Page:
Avoid Getting Mega-Bitten by Mega-Bytes
Source: The Business Edge
When IBM introduced RAMAC, the world’s first electronic storage device some fifty years ago, few realized the genie that IBM released from the bottle. The RAMAC—a contraption weighing tons and consisting of multiple refrigerator-sized boxes—had a five megabyte (MB) capacity. Today, storage 200 times the amount of RAMAC can be obtained from a device the size of a pack of gum. Electronic storage may be inexpensive when compared to its hardcopy cousins, but deceptively so. When faced with litigation, "inexpensive" storage must be searched for relevant evidence. The volume can be staggering: a typical 40 MB hard drive translates into almost four million pages of e-mail or 600,000 images. When companies aggregate electronic storage from servers, hard drives, and back-up tapes, they can easily have accumulated terabytes of information—or billions of pages of information.
Managing electronically stored information (ESI) is a huge corporate issue. While the topic is not new, interest has intensified because of the Supreme Court’s December 1 changes to the Federal Rules of Civil Procedure with respect to electronic discovery. While the amended rules largely codify what lower courts had been doing, for the first time those rules specifically address ESI.
For non-lawyers, the specific disclosure scheme under the amended rules is not a primary concern. It is enough to know that the amended rules require the disclosure of ESI and require the parties to develop an ESI discovery plan early in the case. More important to the layperson are the bedrock questions of "Who pays for ESI?" and "What happens if ESI is deleted?"
Locating and producing ESI can be costly. The amended rules require a party to produce relevant information that is "reasonably accessible," and the assumption is that the producing party will pay for that production. "Accessible" files—the e-mails in the inbox and the spreadsheet on the hard drive—are similar to the traditional paper documents that are stored in a party's file cabinet. Accessible documents are visible in a file listing, are “active” (i.e., they can be used without special forensic "messaging”". However, much of the ESI that rests on a computer is not so easily found, opened or used; it requires forensic efforts to locate and process the data to make it usable. Under the amended rules, a court may either shift the cost of producing this “inaccessible data” to the requesting party or it may shield the information from production altogether.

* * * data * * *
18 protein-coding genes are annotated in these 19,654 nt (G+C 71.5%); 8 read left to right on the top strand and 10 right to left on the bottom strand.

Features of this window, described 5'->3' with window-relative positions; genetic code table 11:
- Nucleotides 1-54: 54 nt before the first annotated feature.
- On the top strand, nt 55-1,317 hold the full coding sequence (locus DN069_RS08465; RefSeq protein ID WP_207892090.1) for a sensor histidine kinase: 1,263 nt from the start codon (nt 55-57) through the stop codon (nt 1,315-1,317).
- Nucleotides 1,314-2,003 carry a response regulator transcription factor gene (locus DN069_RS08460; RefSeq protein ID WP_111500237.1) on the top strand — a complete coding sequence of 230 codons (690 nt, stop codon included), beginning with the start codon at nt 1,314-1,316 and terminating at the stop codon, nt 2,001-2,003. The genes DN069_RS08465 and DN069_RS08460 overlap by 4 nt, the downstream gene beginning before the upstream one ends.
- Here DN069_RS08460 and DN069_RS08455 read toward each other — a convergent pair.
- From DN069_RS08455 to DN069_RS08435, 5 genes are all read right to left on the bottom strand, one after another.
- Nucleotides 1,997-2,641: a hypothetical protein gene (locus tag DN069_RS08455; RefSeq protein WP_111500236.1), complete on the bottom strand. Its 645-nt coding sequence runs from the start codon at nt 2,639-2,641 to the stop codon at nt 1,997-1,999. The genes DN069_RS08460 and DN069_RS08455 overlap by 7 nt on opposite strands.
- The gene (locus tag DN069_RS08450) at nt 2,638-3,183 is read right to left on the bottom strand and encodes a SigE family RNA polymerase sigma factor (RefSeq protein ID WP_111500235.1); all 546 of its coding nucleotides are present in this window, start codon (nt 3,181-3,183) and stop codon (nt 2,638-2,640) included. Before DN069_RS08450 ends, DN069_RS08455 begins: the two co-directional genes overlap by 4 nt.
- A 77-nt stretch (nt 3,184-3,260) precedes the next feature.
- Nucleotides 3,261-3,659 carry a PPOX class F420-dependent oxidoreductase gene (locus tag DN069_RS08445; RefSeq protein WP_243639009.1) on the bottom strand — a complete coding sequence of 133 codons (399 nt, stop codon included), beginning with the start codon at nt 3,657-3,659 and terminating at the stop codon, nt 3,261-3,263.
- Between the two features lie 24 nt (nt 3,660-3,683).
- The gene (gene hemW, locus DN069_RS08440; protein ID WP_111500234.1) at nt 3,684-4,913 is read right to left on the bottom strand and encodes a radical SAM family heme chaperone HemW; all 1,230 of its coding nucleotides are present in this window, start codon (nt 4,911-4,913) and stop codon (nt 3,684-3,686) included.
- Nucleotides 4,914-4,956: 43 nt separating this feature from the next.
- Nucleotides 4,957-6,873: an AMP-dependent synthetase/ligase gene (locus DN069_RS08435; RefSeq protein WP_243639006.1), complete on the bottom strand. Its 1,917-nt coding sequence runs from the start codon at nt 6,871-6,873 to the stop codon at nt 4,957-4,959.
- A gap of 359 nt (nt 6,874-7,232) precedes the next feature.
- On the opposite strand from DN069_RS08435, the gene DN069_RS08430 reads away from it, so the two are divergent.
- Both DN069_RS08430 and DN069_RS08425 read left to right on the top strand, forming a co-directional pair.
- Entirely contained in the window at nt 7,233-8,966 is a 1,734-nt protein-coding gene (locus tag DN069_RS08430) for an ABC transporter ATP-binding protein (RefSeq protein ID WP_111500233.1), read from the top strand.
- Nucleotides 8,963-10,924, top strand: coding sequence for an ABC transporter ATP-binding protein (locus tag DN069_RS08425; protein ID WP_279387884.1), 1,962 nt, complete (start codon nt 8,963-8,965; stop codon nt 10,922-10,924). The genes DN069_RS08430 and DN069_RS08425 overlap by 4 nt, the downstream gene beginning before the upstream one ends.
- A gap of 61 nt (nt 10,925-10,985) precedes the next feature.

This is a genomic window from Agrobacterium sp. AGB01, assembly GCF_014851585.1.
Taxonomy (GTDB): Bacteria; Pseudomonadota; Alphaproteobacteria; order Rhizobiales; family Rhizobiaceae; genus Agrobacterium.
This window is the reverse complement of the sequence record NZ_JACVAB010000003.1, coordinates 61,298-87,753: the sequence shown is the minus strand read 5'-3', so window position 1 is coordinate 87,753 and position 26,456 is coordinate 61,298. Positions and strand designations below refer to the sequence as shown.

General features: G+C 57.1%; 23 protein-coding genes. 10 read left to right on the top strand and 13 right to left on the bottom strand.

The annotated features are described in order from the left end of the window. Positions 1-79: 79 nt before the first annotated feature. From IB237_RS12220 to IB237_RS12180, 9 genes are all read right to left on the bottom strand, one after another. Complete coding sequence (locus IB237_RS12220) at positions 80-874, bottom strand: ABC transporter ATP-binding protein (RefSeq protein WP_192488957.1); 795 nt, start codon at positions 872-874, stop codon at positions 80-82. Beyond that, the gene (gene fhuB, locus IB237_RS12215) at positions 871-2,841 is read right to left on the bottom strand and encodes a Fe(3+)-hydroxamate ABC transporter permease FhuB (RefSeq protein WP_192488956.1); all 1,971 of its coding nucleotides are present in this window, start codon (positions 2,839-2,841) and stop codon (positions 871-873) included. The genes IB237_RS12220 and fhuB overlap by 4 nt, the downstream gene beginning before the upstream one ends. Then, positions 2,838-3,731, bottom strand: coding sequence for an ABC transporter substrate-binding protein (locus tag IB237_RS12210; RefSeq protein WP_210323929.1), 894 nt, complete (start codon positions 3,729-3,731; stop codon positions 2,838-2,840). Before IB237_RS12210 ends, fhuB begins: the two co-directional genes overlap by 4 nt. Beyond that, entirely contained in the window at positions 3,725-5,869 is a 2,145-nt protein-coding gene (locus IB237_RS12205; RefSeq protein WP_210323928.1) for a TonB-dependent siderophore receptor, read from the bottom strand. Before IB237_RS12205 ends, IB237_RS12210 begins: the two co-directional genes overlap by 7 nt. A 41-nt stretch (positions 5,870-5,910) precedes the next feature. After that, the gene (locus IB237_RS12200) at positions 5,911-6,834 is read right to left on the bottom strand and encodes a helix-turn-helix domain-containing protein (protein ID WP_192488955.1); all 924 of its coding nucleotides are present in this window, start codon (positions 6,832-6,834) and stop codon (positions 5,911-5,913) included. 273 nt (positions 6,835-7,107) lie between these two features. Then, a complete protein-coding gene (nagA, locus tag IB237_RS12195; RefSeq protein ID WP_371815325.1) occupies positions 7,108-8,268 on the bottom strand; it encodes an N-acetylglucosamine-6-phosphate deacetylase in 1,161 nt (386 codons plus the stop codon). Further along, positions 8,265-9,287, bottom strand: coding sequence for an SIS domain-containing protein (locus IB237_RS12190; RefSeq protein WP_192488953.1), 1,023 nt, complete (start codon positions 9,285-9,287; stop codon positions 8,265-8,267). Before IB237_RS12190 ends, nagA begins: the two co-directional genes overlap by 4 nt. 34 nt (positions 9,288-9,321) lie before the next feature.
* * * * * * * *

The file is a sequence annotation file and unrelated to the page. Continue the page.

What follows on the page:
Even before ESI entered the picture, parties had a duty to preserve evidence related to pending or threatened litigation. The nature of ESI makes complying with this duty more difficult. Sure, ESI can be destroyed by the electronic equivalent of running an electronic file through the "shredder," but a person can also inadvertently destroy relevant ESI simply by turning on a computer or creating a new document. The amended rules recognize this key difference with ESI and provide a new "safe harbor" rule that shields a party from penalty for the destruction of ESI due to the "routine, good-faith operation of an electronic information system." These new protections are probably of limited value because they do not override a party’s obligation to preserve all evidence related to threatened or pending litigation.
How should companies navigate the waters of ESI? Consider these three suggestions:
Do not create it. If ESI never exists, it cannot be produced. Instill a company culture that does not use the phrase, "just an e-mail."
If you create it, get rid of it . . . if you can. The first suggestion will have limited practical effect. But there is no reason that a company cannot, after an appropriate period of time, dispose of unnecessary ESI. Every company should have a document retention policy that also requires the orderly disposal of information. And, when a company enacts a retention policy, it needs to follow it! But remember, some types of information must be preserved by law whether because of a statute such as Sarbanes-Oxley or, as noted above, the duty to preserve evidence for litigation.
Be sure to talk. Management, legal and information systems form the three legs of the electronic discovery stool. All three legs must communicate to make sure that ESI is properly created, stored, destroyed, and when necessary, produced for an opponent. Corporate balkanization is a recipe for disaster.
Navigating the world of ESI certainly is manageable, but it will take planning and effort to do so. So start now, before litigation begins . . . or bring the Remington typewriters out of storage.
About the Author
Kurt Dykstra is a partner in the Holland, Michigan law offices of Warner Norcross & Judd, LLP, where he concentrates his practice in commercial litigation and trade secret law. He is also an instructor of Business Law at Hope College. Kurt can be reached at email@example.com.